Modeling Rainfall Data over the Bhakra Region using a Multivariate Non-homogenous Hidden Markov Model
Shammunul Islam1, Andrew W. Robertson2
1 MA in Climate and Society Candidate, Class of 2014
2 Senior Research Scientist, Head of Climate Group, IRI
Abstract: We have used a Bayesian non-homogenous Hidden
Markov model (NHMM) to model the spatial dependence of
precipitation in Himalayan Bhakra region of Nortwest (NW) India.
We have classified rainfall into 3 hidden states and looked at the
variability of rainfall in terms of these states. For the summer
season, we have found the seasonal cycle to be significantly
affecting rainfall while El Niño Southern Oscillation (ENSO)and
Indian Ocean Dipole (IOD) to be insignificantly affecting rainfall.
Likewise, for the winter season we find a similar pattern.
Data and model: We have used daily rainfall data from 1984-
2004 over the Bhakra basin, one of the largest reservoir in
northwest India. For ENSO indicator, we have considered NINO3.4
index which is the average sea surface temperature (SST)
anomalies over the region between 5°N to - 5°S and between
170°W to - 120°W. Again, for IOD indicator, we used Dipole Mode
Index (DMI) which is the difference between sea surface
temperature (SST) anomalies in the western (50°E to 70°E and
10°S to 10°N) and eastern (90°E to 110°E and 10°S to 0°S)
equatorial Indian Ocean. Both of these indices were extracted
from the IRI data library. We have considered June, July, August
and September as the summer season and December, January,
February and March as the winter season. We consider winter
rainfall as it meets irrigation demand in northwest India at that
time and brings lower temperatures conducive to wheat
development (Yadav et al. 2012).
Hidden Markov Model (HMM) have been used before for simulating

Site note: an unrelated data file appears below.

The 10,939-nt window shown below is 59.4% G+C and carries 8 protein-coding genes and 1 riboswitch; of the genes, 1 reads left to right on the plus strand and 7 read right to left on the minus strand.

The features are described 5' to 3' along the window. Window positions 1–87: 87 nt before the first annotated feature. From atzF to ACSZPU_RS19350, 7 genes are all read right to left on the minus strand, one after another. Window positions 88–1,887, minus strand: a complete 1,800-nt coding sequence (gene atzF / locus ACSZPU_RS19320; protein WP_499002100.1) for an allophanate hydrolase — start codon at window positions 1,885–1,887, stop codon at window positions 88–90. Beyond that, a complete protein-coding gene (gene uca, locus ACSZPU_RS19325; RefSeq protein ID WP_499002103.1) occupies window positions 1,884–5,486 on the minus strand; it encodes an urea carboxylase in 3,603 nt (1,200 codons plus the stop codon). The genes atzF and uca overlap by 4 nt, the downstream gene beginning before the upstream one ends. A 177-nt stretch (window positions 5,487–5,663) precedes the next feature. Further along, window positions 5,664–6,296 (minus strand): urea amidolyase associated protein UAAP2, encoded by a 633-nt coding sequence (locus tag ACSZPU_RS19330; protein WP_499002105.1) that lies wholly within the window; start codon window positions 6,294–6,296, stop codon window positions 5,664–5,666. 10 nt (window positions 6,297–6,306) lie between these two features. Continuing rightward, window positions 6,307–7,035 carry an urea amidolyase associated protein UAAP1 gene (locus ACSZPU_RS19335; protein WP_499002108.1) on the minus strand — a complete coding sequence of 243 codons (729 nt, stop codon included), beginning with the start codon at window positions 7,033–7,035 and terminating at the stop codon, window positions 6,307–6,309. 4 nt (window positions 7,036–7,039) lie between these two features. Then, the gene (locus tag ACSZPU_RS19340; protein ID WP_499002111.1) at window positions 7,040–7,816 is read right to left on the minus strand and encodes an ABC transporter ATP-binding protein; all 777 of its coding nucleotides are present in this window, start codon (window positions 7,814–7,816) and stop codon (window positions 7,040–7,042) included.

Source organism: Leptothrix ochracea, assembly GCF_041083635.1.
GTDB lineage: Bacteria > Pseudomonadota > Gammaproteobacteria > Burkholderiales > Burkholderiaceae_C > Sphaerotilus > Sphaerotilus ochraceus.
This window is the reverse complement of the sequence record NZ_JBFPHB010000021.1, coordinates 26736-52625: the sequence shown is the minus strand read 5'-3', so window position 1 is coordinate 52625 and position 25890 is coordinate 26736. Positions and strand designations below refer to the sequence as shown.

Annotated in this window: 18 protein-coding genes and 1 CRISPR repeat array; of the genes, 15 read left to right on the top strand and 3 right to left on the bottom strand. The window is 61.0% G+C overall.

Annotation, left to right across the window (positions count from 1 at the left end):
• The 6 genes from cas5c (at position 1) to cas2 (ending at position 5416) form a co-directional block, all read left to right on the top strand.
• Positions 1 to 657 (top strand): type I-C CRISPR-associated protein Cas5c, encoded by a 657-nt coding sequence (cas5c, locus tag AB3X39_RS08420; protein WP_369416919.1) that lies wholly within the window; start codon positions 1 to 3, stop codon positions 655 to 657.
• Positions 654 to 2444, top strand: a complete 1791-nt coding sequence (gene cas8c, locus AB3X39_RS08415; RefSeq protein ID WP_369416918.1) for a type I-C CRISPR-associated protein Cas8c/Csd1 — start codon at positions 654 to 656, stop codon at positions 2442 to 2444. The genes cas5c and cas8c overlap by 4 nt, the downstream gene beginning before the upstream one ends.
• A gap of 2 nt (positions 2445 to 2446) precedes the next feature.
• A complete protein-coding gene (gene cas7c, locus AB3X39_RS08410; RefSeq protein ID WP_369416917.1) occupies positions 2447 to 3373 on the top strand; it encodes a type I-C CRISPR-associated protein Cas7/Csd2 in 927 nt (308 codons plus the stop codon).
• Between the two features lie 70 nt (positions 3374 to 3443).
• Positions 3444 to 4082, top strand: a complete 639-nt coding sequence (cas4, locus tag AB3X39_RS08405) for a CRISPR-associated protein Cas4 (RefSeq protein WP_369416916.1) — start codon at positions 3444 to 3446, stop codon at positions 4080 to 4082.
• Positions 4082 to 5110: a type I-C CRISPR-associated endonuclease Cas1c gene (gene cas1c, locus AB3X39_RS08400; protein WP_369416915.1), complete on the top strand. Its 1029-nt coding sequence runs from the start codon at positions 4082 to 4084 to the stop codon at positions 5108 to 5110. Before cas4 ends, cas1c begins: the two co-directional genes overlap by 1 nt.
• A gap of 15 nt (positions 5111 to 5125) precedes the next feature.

rainfall variability (for example, Greene et al. 2008). NHMM further
allows the inclusion of meteorological or climatic variables as
exogenous variables. We denote Yt,s as the observed time series of
rainfall observed for s=15 stations of Bhakra region. Yt is a a non-
homogeneous Markov model (NHMM) with hidden process Z which
can take at any step any one of 3 values(figure in the left panel).The
Markov transition property between state t-1 and state t is given by qt-
1,t and matrix Qt denotes the set of all of these properties. There are
two covariate processes Xt and Wt.
We here consider seasonal cycle, ENSO and IOD as exogenous variables
and investigate how they affect rainfall.
Figure: State sequences for
Figure: State sequences for
Results: As we can see from the panel above, the top figure shows
the evolution of daily rainfall classified into the three hidden states
(ordered from driest (S1) to wettest (S3)) drawn with Bayesian
sampling. The bottom figure shows the average seasonal evolution
of the occurrence of these three states. For the summer season (left
figure), July-August period remains mainly wet or somewhat wet
with intermittent dry state throughout the period. We can also
observe that at the beginning and at the end of a year, this region
remains mainly dry or somewhat dry corresponding to state 1 or
For winter considering DJFM (right figure in the middle panel), the region
remains mainly dry with a very few number of days falling in somewhat dry
or wet state. Surprisingly, more days fall into wettest state (state 3) than the
middle state (state 2), indicating that winter storms tend to be intense. At
the end of February and March, we find more days falling into state 3
signifying heavy rainfall in those days.
The top figure shows that both probability of rainfall and mean daily
intensity both increases with states. For summer, we further find that
none of the transition probabilities between states are significantly
impacted by ENSO or the IOD. Here, the seasonal cycle affects rainfall
through the emission distribution but ENSO and IOD don’t affect
Implications: Understanding the rainfall dynamics in Bhakra region will
help practical water management and hence will help in terms of
agriculture also. As NHMM model clusters states with respect to spatial
and temporal characteristics, these states provide us a way of identifying
larger scale weather patterns and climatic conditions that affect the
Yadav RK, Rupa Kumar K, Rajeevan M (2012) Characteristic features of
winter precipitation and its variability over northwest India. Journal of
Earth System Science 121(3):6111-623.
Greene, A., M., A. W. Robertson, and S. Kirshner, 2008: Analysis of Indian
monsoon daily rainfall on subseasonal to mutidecadal time-scales using a
hidden Markov model. Q. J. of the Roy. Meteor. Soc., 134 (633), 875-887.
Introduction: This paper analyses local precipitation in Bhakra basin
in NW India. It aims to shed some light on weather and climatic
conditions associated with precipitation over this region. This work is
done under the project Decadal Prediction and Stochastic Simulation
of Hydroclimate Over Monsoonal Asia and is supported by
Department of Environment (DOE).